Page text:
Joel Whitney in The Baffler:
The road from the capital to Acapulco was riddled with deadly switchbacks. Navigating the sharp turns left him just enough residual focus to daydream about his novel. Gabriel García Márquez was driving his family to its first vacation after long stretches of poverty. Ad work and then films had somewhat stabilized the thirty-seven-year-old Colombian writer’s finances, and some awards had come. But he’d been stalled on a novel, one he had dreamed of writing since his teens. His working title had been The House, conceived as a tribute to life in his family’s ancestral home in the little Caribbean outpost of Aracataca. Suddenly a string of words came: “Many years later, as he faced the firing squad, Colonel Aureliano Buendía was to remember that distant afternoon when his father took him to discover ice.” It was perfect: a first sentence which entailed the ending, a circular loop.
What happened next is shrouded in myth. The most common version has García Márquez turning around the family’s white 1962 Opel (he’d bought it with prize money from an earlier novel), returning to Mexico City, and canceling all of his hard-won work. He went into debt with his landlord and for a year he secluded himself in his “mafia cave,” as he called his smoke-filled writing studio. The book was highly anticipated; his move to Mexico City had exposed him to the city’s literati and he’d dramatized his writer’s block as the precipice above a great discovery.
The final chapters were still being written when requests came for advance excerpts. One such request came from a Uruguayan critic named Emir Rodríguez Monegal, who was editing a new literary magazine, Mundo Nuevo. But it wasn’t just any literary magazine. Gringo spy money buttressed it, went the rumors. Like much of the Latin American literary world, Rodríguez Monegal heard about the novel nearly a year before it appeared. Latin American intellectuals were still bitterly at odds over the Cuban Revolution, which Mundo Nuevo’s paymasters opposed. However willing García Márquez was to contribute to a magazine that openly sought to publish work from both sides, as this one claimed, he was not interested in doing covert cultural propaganda for the gringos.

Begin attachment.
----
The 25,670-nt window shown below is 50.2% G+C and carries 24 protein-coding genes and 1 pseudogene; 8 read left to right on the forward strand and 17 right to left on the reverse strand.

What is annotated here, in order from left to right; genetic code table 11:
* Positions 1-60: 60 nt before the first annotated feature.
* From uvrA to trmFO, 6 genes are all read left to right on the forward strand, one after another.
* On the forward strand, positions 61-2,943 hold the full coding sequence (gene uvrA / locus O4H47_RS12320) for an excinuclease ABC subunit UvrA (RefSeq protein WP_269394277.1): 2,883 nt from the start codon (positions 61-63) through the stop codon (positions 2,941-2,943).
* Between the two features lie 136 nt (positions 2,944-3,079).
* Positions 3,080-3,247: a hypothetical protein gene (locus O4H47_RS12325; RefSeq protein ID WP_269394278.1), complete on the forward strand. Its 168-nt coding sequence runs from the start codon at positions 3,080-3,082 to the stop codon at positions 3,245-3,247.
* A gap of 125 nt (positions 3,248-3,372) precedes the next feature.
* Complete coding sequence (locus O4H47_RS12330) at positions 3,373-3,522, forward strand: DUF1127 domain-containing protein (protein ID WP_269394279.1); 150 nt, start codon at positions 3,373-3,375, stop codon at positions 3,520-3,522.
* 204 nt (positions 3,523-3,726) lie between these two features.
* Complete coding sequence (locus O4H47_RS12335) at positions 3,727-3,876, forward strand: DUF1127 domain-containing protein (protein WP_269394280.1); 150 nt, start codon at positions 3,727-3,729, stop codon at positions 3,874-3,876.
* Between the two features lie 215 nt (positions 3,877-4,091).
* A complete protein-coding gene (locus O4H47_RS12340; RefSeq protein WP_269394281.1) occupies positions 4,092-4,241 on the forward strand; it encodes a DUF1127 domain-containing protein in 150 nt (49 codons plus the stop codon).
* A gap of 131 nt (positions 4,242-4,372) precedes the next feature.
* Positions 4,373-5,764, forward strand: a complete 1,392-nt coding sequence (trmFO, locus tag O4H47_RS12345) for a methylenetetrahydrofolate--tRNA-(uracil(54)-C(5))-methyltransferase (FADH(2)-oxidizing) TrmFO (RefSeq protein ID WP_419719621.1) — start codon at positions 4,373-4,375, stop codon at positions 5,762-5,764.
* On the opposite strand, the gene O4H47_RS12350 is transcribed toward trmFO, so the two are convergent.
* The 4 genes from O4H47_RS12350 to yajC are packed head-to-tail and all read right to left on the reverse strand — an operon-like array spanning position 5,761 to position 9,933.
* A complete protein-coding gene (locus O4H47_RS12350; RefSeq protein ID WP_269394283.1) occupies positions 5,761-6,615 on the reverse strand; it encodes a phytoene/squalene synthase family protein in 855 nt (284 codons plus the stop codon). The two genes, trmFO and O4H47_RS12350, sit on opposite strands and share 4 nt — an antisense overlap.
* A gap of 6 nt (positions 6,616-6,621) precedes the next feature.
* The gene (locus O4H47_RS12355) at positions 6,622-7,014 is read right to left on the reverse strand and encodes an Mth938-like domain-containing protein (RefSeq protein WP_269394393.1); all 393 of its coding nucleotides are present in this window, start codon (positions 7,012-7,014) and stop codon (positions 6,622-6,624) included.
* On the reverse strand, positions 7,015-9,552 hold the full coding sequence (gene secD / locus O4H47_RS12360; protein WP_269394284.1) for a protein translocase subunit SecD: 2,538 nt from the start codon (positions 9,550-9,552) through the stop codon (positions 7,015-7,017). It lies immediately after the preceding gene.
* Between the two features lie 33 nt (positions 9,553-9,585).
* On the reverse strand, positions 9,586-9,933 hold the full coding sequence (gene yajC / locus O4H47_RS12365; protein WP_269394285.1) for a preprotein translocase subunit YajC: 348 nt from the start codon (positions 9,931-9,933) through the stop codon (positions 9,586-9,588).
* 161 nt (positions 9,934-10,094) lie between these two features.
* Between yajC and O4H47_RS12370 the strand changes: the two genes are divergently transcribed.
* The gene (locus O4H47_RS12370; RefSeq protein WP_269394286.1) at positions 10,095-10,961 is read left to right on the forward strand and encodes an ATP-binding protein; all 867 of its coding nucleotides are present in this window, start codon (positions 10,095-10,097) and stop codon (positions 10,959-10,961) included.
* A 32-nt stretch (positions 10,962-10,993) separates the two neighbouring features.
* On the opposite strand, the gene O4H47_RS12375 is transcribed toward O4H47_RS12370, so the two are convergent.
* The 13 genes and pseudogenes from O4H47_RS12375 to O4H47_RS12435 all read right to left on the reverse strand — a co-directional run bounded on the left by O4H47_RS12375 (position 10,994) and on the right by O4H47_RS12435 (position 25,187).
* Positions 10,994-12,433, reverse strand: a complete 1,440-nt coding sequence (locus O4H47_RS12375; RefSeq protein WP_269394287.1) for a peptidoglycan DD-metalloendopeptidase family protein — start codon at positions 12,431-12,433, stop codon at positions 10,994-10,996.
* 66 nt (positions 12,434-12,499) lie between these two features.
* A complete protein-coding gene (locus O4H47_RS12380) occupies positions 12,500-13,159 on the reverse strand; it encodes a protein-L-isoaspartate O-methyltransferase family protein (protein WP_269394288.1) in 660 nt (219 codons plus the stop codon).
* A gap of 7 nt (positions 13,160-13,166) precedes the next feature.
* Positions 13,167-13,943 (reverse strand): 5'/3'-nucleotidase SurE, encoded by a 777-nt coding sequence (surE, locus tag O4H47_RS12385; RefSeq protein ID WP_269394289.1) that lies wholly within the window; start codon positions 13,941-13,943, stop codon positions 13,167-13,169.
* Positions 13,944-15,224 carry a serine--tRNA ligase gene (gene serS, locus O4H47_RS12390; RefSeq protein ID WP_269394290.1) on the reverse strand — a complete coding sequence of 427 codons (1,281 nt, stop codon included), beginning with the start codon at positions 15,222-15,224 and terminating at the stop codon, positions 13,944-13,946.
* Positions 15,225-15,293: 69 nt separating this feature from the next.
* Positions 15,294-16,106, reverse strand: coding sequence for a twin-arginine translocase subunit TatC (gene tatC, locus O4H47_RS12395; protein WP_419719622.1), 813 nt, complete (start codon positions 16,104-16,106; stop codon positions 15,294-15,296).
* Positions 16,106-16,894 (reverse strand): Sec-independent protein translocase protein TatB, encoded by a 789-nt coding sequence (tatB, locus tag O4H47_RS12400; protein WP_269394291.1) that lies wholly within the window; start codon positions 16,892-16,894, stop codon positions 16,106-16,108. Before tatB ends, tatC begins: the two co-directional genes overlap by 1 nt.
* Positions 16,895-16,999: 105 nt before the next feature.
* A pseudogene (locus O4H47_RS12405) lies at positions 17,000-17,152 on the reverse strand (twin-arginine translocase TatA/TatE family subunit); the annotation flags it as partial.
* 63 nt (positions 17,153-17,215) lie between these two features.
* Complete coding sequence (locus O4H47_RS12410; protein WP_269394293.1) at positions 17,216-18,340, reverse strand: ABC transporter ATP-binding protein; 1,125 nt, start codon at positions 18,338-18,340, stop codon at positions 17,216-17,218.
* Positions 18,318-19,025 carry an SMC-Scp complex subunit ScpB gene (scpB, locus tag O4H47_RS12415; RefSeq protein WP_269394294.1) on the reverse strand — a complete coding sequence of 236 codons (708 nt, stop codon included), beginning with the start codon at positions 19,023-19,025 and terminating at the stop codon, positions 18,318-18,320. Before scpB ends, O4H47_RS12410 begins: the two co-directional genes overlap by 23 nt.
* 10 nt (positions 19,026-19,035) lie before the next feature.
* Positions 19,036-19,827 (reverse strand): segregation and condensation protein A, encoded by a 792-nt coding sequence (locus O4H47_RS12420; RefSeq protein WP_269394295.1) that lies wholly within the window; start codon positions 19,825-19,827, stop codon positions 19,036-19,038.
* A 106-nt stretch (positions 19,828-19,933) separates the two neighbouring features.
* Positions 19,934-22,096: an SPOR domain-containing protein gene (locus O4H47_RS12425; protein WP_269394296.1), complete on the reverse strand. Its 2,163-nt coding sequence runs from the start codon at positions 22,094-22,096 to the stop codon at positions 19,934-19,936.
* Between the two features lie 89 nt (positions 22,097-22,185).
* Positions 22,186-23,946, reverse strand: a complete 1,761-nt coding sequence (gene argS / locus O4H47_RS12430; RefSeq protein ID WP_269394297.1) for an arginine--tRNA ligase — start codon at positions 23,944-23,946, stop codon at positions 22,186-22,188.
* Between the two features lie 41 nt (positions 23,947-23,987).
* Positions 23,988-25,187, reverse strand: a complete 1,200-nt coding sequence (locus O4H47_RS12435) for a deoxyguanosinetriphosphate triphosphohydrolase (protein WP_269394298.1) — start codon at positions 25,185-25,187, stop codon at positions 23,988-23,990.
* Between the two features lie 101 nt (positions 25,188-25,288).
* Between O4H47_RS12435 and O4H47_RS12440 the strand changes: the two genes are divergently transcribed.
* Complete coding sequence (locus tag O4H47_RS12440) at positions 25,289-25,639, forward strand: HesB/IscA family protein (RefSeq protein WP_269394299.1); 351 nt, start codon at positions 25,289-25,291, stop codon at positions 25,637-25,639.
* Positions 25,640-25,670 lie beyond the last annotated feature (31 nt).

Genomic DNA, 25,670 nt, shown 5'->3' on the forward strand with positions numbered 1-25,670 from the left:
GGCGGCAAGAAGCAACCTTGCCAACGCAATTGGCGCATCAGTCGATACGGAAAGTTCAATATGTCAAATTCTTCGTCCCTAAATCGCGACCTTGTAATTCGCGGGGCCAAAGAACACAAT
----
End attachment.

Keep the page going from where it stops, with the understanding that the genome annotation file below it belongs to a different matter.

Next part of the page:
And yet . . . as One Hundred Years of Solitude was being published to immediate and universal acclaim—the literary equivalent of Beatlemania, as one critic has written—and as the book’s author had a new empire to manage, between the foreign rights, translations, sales numbers, requests from fans, interviews, film options, and what he would write next, something like a barnacle clung to his newfound success. Newspapers were reporting that much of the cultural world had been ensnared in a CIA scheme to marshal culture for Cold War gain against the Soviets. It must have been an “oh shit” moment equal and opposite to his Acapulco epiphany: Mundo Nuevo was one of those magazines, and he had been stupid enough to say yes. He wrote his editor-friend to protest his evident ensnarement in the scheme. What did it feel like? In a quietly seething letter, he wrote that he felt like a cuckold.